8. 8. Example: Figure me!What’s the difference between an adjective and an adverb?General Instruction: Closely examine the relationship of the underlined words with the others in thesentence. You can write in the sheets to find points of differences.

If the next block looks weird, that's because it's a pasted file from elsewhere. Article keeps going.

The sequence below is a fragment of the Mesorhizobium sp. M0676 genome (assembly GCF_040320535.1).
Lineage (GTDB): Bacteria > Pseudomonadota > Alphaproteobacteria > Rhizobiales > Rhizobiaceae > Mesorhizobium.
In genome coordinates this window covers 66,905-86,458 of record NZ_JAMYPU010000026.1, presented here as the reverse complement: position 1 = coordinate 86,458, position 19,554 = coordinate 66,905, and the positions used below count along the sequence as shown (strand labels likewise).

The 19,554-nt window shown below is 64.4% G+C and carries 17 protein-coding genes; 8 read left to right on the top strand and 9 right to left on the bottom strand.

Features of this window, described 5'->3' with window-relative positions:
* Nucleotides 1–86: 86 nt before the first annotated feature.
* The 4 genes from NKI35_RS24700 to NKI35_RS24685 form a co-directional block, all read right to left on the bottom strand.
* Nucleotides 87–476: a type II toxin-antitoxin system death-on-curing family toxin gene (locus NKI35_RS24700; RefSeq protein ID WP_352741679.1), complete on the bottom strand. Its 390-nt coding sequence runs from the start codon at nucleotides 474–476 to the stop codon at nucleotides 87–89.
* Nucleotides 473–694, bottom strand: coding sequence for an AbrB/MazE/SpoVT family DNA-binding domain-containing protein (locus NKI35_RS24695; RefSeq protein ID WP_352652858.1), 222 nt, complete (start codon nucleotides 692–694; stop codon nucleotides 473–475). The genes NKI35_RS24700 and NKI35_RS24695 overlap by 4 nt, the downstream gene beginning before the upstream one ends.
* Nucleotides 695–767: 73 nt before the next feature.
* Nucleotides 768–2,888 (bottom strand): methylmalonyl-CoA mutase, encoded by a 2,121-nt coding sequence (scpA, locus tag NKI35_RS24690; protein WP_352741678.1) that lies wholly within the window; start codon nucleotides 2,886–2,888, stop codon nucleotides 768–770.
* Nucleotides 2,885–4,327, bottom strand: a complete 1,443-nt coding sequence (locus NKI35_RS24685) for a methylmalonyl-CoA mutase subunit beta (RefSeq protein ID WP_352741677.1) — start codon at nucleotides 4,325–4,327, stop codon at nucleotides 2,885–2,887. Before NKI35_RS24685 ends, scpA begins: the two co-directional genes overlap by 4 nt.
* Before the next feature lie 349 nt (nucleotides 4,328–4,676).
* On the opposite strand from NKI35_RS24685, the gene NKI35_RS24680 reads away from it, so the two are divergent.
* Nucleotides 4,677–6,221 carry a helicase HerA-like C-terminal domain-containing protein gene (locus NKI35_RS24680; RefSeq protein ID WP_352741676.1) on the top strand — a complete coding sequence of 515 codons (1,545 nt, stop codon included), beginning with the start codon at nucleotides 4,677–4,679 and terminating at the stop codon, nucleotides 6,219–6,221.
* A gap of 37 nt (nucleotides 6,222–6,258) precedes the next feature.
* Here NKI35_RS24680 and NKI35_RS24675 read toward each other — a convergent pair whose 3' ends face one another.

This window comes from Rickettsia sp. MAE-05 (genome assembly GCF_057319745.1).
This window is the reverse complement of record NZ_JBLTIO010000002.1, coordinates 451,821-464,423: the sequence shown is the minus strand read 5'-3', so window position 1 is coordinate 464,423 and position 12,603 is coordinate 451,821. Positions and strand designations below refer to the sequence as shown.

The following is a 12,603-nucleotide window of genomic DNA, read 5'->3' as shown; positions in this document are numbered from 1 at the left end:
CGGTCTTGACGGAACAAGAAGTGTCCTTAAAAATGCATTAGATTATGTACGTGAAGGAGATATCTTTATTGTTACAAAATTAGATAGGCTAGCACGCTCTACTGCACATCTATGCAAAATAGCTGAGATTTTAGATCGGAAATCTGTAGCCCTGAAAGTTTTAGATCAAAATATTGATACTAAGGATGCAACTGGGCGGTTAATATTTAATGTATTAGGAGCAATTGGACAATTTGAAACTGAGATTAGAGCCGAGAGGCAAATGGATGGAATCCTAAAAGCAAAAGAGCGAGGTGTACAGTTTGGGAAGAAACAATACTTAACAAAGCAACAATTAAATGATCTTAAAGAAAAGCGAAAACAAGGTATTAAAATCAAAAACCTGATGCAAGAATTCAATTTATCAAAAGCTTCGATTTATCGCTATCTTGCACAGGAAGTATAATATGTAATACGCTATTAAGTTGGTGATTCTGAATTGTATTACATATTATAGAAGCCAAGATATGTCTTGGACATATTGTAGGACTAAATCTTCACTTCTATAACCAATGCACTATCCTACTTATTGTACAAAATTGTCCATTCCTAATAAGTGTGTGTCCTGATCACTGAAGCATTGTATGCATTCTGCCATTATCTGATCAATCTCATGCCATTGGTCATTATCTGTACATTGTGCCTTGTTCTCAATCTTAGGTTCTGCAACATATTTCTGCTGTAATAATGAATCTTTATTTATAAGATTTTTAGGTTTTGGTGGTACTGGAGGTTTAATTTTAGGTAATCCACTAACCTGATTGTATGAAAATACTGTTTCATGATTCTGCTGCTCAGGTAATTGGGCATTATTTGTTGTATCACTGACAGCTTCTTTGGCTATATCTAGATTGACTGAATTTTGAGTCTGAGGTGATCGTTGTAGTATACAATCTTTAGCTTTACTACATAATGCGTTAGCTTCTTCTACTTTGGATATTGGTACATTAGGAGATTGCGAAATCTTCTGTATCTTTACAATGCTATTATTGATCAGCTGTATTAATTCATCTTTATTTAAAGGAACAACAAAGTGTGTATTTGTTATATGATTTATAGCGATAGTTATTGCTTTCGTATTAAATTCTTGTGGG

9. 9. Properties of Adjectives Properties of AdverbsExamples: The cruel witch is truly hateful. The cruel witch is truly hateful. The Sistine Chapel is majestically expansive. The Sistine Chapel is majestically expansive. Jamal made a bright guess. Jamal made a slightly bright guess.Examples: _______ Degree of Adjective Jamie is a tall fifteen-year old freshman. Janna definitely reviewed for the examinations. Distinguished honors classes are intelligent. Elvis probably took nights off sleep to read his lectures. His phone is slim. Tito meanly kicked Harold’s seat.Examples: ________ Degree of Adjective Examples: Adverb of _________ Janna made a better remark than he did. Elvis had a higher score than Serena. Peter went to school yesterday. Tito is the rowdiest among the Junior class. Lily gets ready for tomorrow.Examples: ________ Degree of Adjective Examples: Adverb of ___________ Polly got the highest rank among the class. He slowly walks his feet to his bed. Halley is the loveliest muse during the prom. She gently patted Rainier’s back. Thriller movies are the most exciting films to watch. Examples : Adverb of ___________ After the incident, Eva seldom goes to school. Lloyd often goes to see her mom at the city. The man always talks about freedom.DEFINITION: DEFINITION:WRITING ACTIVITIESWord Generator!